Why? Why? Because younger women are more concerned about equality issues than their older counterparts.
Pew Research Center revealed that 76% of Gen Z women think having more female candidates for public office is good for society, compared to 54% of women from the Silent Generation.
Monki launched more than a limited-time or multi-buy sale to coincide with IWD 2021. It also launched a new collection of clothing.
It makes sense to talk about International Women’s Day if it is important to your audience. A new product launch is one way to do this.
This is more than selling new sweaters. Monki teamed with Plan International, an international development and humanitarian organisation, to launch the product.
This means that 20 percent of the proceeds from its new range was donated to Plan International Sweden’s #GirlsGetEqual initiative.
9. Michael Kors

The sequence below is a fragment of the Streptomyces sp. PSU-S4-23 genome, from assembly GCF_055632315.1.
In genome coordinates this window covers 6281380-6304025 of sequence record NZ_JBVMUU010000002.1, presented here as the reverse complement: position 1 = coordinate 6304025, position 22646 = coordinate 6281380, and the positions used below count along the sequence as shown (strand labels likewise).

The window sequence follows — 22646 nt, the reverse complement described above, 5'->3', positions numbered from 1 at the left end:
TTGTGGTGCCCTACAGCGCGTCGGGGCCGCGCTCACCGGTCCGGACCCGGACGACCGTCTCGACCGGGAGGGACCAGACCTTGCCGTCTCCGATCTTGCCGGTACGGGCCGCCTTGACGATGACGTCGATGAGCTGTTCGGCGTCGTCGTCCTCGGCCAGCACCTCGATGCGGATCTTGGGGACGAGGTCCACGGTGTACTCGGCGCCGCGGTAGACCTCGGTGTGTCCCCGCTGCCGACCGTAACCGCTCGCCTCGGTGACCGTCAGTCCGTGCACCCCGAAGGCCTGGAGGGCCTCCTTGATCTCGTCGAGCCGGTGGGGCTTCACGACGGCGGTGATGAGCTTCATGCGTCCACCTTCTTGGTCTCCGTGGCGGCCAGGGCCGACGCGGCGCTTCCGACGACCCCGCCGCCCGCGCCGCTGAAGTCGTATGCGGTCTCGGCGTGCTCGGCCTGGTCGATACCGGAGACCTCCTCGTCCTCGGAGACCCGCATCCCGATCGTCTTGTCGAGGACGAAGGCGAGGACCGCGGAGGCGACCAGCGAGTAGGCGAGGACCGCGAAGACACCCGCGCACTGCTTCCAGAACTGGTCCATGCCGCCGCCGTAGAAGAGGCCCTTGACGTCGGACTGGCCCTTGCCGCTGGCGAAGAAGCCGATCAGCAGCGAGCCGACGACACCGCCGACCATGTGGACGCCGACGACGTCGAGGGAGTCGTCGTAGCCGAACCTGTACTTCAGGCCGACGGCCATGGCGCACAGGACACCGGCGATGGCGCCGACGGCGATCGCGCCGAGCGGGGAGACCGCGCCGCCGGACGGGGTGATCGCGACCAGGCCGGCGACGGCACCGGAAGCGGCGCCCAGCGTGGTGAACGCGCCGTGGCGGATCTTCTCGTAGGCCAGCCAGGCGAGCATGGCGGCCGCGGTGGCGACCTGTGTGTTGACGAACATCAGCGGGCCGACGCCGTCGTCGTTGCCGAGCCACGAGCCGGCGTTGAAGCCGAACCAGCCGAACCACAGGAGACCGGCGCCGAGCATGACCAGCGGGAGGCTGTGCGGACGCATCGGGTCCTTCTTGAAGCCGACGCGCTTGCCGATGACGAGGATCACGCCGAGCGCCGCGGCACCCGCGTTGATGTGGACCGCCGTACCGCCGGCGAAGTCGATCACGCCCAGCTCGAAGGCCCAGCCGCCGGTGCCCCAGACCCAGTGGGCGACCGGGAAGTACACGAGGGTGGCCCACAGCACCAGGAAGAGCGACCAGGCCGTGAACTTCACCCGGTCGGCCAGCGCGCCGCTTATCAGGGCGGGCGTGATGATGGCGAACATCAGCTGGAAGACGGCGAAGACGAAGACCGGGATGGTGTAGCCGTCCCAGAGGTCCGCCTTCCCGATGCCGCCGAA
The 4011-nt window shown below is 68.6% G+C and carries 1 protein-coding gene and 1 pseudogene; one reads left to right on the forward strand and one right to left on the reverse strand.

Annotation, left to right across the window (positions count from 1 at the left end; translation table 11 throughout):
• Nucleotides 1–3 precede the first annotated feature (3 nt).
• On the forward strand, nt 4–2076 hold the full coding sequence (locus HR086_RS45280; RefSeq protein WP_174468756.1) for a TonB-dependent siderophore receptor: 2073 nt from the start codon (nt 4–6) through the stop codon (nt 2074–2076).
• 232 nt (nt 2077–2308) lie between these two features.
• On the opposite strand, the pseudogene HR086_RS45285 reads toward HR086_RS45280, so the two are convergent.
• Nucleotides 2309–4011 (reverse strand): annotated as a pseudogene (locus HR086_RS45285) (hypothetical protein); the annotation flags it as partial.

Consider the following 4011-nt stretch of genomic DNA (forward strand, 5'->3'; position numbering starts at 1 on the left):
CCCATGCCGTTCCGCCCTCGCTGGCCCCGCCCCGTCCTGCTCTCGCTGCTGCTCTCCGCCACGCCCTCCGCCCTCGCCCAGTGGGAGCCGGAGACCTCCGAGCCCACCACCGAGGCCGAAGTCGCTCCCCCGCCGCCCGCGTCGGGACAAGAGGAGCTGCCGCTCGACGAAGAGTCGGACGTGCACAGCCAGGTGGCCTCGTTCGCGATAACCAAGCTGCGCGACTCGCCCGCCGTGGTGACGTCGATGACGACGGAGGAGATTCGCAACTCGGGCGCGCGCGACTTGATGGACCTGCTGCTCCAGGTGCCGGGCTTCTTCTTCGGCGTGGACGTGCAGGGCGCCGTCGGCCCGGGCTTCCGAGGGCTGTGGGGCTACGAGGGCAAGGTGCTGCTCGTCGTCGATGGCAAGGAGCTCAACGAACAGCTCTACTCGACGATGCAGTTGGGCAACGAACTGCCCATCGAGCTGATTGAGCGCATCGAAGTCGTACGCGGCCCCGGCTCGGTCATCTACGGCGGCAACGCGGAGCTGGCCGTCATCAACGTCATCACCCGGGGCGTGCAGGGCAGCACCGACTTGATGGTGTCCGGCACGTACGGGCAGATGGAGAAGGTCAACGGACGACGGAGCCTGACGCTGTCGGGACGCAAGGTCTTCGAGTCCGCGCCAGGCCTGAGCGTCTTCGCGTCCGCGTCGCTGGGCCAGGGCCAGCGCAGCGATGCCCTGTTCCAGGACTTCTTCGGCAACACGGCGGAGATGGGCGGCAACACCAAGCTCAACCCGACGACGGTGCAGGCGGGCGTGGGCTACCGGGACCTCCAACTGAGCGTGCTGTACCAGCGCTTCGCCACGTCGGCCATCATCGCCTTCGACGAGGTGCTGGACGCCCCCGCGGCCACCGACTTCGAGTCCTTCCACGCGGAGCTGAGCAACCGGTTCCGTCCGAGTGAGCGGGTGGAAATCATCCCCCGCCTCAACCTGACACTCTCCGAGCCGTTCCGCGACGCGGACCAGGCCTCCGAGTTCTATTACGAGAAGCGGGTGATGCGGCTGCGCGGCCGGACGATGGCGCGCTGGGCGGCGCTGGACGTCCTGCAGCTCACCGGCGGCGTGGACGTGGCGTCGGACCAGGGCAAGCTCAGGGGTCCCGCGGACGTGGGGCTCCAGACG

So far, I have focused on advocacy campaigns, product launches and mindfulness initiatives.
Michael Kors, one of the most prestigious fashion houses in the world, had to do something a little fancier.
It launched an Instagram filter to commemorate IWD 2021.
Custom filters are appealing to brands. An eMarketer forecast predicts that the adoption of social media augmented realities filters will increase from 29.9 to 48.3 million users in 2018 and 2022.
The campaign by Michael Kors asked consumers to use the Instagram filter and share their most beautiful moments. The brand was not just celebrating International Women’s Day, but also encouraging its customers to create user-generated material (UGC).
This is a smart strategy. Stackla research has shown that UGC is 2.4 times more popular than brand-created content.
International Women’s Day is something that can’t be overlooked, regardless of whether your audience favors women.
A growing number of consumers are becoming more aware that brands cannot remain silent about equality-related issues.
This doesn’t mean that you have to start your own social campaign to support women’s rights. You should at least be celebrating women in your business.
Sleeknote’s first article, 9 International Women’s Day email examples to inspire yours, appeared first on Sleeknote.
By: Emil Kristensen
Title: 9 International Women’s Day Email Examples to Inspire Yours
Sourced From: sleeknote.com/blog/international-womens-day-email-examples
Published Date: Fri, 11 Feb 2022 12:06:51 +0000